Standards:9.2.12.A.Explain the historical, cultural and social context of an individual work in the arts. 9.2.12.B.Relate works in the arts chronologically to historical events (e.g., 10,000 B.C. to present). 9.2.12.C.Relate works in the arts to varying styles and genre and to the periods in which they were created (e.g., Bronze Age, Ming Dynasty, Renaissance, Classical, Modern, Post-Modern, Contemporary, Futuristic, others). 9.3.12.G. Analyze works in the arts by referencing the judgments advanced by arts critics as well as one's own analysis and critique. 9.4.12. B. Describe and analyze the effects that works in the arts have on groups, individuals and the culture
Objectives: Students will learn the history behind Fauvism, view works in the style, and learn how critics and the general public reacted to the style.
Essential Question(s): What artistic qualities were important to the Fauvists? What key artists worked in this style? What medium did the Fauvists work in? How was Fauvism received by art critics and the general public?
Maurice de Vlaminck, Still Life with Fish
Paul Cezanne, Still Life with Peppermint Bottle | |
Two key Fauvists, Vlaminck and Matisse, were both inspired by Post-Impressionist painters. Vlaminck actually once said that he loved Vincent van Gogh more than his own father! He admired the fact that Van Gogh used pure paint straight from the tube to the canvas. Matisse was inspired by Paul Cezanne's work.
The Cubists were in turn inspired by the Fauvists. They used the innovative color and line work as a base for their own exploration of artistic space.
Juan Gris, Still Life with Fruit Dish and Mandolin
Henri Matisse, Maurice de Vlaminck, Andre Derain
- "Fauvist" is French for "Wild Beast"
- Fauvism was the first truly "Avant Garde" movent of Modern Art
- Fauvists used paint straight from the tube without mixing it first
- Objects in paintings were often unnatural colors
- Items and scenes were highly simplified
- Landscapes were depicted as flat, with no attempt at spacial depth.
- These artists believed that color and form in art should stir up emotions
- Fauvist painters were generally optimistic and created bright, happy paintings
- Many of the Fauvists were actually friends!
- Shadows were often painted in a different color, not a darker shade of the original color
- Fauvists led the way for a whole new freedom of expression in the art world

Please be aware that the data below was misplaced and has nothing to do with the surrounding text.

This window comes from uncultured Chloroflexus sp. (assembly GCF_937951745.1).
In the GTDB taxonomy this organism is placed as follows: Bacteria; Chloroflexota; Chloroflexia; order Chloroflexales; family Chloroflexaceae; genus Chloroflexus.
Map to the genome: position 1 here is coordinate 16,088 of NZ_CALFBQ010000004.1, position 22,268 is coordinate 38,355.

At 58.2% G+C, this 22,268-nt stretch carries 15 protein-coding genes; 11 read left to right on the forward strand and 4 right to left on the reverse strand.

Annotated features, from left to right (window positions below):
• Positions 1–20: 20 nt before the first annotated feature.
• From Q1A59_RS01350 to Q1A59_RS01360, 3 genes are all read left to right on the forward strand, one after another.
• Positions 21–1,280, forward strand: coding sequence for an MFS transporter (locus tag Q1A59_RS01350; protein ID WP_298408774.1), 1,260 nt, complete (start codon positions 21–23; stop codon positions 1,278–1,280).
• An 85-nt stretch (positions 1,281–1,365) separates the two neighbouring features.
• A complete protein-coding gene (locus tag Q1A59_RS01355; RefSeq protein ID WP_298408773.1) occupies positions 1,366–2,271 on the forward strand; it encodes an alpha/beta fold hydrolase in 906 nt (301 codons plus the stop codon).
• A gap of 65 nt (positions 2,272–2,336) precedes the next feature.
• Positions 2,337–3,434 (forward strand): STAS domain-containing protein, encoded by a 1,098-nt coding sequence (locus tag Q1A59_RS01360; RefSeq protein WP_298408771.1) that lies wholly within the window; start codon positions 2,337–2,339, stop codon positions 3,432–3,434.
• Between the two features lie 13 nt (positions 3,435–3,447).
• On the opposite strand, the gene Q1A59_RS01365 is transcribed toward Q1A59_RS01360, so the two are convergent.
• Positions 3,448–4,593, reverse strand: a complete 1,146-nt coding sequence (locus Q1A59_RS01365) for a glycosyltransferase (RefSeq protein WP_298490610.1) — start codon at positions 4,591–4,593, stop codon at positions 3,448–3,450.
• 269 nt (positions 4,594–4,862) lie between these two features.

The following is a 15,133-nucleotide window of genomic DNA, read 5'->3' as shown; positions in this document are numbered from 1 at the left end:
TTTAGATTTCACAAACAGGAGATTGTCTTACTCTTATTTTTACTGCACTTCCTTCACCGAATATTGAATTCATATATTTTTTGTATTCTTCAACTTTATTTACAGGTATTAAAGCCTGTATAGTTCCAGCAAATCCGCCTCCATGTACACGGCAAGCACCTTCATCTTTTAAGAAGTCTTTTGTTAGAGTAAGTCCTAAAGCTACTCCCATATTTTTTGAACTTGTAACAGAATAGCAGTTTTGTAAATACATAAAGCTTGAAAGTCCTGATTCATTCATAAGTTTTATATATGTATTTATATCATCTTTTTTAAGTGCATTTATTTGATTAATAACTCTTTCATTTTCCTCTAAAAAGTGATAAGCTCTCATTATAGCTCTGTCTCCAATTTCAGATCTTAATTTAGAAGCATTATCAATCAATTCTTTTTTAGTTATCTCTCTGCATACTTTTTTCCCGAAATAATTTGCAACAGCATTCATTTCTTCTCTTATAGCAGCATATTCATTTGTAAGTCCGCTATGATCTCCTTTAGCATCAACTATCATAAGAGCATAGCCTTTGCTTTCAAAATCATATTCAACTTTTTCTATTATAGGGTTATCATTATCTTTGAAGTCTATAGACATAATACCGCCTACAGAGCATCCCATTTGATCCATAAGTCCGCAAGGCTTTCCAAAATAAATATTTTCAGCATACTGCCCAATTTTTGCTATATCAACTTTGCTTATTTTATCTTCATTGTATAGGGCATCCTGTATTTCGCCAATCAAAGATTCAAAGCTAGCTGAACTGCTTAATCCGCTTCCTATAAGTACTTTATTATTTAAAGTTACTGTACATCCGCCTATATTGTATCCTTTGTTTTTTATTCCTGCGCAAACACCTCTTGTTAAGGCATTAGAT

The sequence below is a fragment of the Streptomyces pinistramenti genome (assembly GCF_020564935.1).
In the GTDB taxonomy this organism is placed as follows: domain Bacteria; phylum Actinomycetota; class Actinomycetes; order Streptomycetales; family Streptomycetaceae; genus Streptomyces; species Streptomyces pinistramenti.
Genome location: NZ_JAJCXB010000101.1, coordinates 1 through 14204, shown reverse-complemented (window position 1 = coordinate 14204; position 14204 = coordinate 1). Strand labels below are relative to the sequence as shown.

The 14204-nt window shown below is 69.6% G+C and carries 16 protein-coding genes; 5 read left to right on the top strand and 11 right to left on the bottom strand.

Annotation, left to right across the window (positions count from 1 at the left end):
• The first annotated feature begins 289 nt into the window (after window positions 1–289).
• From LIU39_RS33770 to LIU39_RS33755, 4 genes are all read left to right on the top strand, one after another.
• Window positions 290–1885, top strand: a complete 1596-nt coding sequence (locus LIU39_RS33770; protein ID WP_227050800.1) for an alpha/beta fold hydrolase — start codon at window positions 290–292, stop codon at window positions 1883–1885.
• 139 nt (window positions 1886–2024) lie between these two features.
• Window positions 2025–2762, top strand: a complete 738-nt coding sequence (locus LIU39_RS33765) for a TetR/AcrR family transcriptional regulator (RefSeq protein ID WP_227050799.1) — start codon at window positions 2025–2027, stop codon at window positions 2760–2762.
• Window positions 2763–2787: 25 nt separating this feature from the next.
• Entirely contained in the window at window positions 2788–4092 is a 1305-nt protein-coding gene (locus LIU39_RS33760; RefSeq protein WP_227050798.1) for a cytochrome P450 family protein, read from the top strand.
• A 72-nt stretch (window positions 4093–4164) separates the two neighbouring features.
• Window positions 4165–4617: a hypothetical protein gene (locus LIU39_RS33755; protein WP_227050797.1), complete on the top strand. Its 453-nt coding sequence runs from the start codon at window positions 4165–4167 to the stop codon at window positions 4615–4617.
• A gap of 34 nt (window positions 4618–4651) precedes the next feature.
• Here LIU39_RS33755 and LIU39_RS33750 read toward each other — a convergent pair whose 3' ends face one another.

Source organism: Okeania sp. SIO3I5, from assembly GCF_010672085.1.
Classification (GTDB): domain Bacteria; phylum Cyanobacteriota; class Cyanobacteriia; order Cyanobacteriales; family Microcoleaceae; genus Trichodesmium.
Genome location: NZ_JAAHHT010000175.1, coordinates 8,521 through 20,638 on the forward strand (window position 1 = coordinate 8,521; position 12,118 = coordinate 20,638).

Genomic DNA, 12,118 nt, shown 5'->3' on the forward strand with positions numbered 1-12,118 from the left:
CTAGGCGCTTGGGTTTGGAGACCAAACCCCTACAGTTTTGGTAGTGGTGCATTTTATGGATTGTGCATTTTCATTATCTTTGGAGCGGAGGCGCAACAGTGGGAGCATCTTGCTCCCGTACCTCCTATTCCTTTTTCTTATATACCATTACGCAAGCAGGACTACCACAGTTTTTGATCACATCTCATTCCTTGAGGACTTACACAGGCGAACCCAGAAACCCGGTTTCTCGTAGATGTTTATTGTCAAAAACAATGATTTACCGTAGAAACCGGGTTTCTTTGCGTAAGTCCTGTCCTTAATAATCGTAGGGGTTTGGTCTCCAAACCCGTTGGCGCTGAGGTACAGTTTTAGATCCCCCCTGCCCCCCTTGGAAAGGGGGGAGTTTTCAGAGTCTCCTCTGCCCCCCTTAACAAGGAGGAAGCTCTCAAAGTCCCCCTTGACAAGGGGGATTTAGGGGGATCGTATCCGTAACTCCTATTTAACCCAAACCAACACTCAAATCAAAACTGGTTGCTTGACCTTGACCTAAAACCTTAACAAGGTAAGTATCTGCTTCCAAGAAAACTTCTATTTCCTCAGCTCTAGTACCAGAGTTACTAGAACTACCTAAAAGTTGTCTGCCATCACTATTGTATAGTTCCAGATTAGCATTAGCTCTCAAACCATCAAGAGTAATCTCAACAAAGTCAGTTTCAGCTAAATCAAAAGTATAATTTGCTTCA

Matisse, Harmony in Red
Matisse, Sorrows of the King
Vlaminck, Restaurant de la Machine a Bougival
Vlaminck, Still Life with Apples
Derain, Boats at Collioure's Harbor
Derain, Charing Cross Bridge
|Henri Matisse, on the role of art: |
"What I am after, above all, is expression... I am unable to distinguish the feeling I have for life and my way of expressing it.... The chief aim of colour should be to serve expression as well as possible... What I dream of is an art of balance, of purity and serenity devoid of troubling or depressing subject matter, an art which might be for every mental worker, be he businessman or writer, like an appeasing influence, a mental soother, something like a good armchair in which to rest from physical fatigue."
...doesn't that sound lovely?
WHAT DID THEY THINK?
| |THE CRITICS
Art critic Louis Vauxcelles was shocked! He called the group of artists "les fauves" or "Wild Beasts!" He actually meant this to be negative, but the artists found that it accurately described their technique and embraced their new title
|THE PUBLIC |
The public was alo shocked when they saw the first exhibit of Fauvist painters. They were used to the softer tones of Impressionist paintings, which they generally preferred over the bolder style of the Post-Impressionists.
WHAT DOES MRS G THINK?
Grr! Wild Beast!
|I personally love the Fauvists because I love bright, bold colors. I love how they weren't afraid to use color straight from the tubes and paint objects in unnatural shades, even though that wasn't in fashion in the art world at the time. I love the confidence you can feel when looking at their works. It's like the artwork shouts "I think this tree should be red, not brown, so HA, I'll make it red!" |
My favorites, however, have to be Matisse's cut paper works. I like the play between positive and negative space, which I cover more in depth within the next lesson about Henri Matisse.
MRS G, THE FAUVIST
(This feature will appear in every art style lesson. Watch Mrs G attempt the art style learned in today's lesson!)
|ASSIGNMENT: Take a look at these two works by Fauvists artists Henri Matisse and Maurice de Vlaminck. In a paragraph consisting of a minimum of 5-8 sentences, please compare and contrast the two works. Refer to the works by title or artist, so I will know which one you are talking about.
It might be a good idea first to describe each painting separately. Then, tell me how they are similar- be sure to explain how they both fit into the Fauvist style. Use key points about the Fauvism style to back up your argument!
Matisse, Woman in Hat 1905
|Vlaminck, Portrait of a Woman 1905 |
This assignment is worth 20 points. To receive full credit, you need to use 5-8 sentences to compare AND contrast the two works. Be sure to tell me how they are similar AND different.
|Sources: Giving credit where credit is due!
- Styles, Schools, and Movements by Amy Dempsey
- History of Modern Art by H.H. Arnason
- ...isms Understanding Art by Stephen Little
- LEARN MORE ABOUT FAUVISM BY VISITING ART STORY'S FABULOUS WEBSITE!: http://www.theartstory.org/movement-fauvism.htm [ This link leaves palcs.org and will open in a new window. PALCS assumes no responsibility for content on this external website. ]